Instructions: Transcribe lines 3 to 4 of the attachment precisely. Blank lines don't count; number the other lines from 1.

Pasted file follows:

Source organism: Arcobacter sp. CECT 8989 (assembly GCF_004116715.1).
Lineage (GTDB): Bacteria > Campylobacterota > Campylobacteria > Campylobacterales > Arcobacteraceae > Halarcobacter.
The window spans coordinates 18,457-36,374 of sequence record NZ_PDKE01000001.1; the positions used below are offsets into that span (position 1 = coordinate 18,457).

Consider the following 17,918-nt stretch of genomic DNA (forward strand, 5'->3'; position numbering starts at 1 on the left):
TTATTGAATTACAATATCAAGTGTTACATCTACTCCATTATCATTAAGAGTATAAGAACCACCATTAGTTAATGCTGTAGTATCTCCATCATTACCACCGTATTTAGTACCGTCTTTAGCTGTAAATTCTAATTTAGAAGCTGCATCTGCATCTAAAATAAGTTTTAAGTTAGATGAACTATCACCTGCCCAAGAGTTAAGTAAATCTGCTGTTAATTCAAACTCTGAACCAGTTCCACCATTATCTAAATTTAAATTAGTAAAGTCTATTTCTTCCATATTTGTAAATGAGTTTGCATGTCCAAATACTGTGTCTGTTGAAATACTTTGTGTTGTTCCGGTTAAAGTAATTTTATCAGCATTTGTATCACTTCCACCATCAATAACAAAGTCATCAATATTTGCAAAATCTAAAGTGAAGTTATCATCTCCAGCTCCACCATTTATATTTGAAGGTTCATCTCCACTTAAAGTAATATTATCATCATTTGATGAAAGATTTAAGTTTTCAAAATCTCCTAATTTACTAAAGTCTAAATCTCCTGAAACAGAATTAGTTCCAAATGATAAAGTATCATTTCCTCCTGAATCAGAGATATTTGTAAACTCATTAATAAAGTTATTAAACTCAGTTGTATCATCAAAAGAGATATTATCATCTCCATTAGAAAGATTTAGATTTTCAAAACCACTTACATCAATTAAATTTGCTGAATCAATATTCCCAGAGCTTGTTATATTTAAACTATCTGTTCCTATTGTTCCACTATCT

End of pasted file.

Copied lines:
The window spans coordinates 18,457-36,374 of sequence record NZ_PDKE01000001.1; the positions used below are offsets into that span (position 1 = coordinate 18,457).

Consider the following 17,918-nt stretch of genomic DNA (forward strand, 5'->3'; position numbering starts at 1 on the left):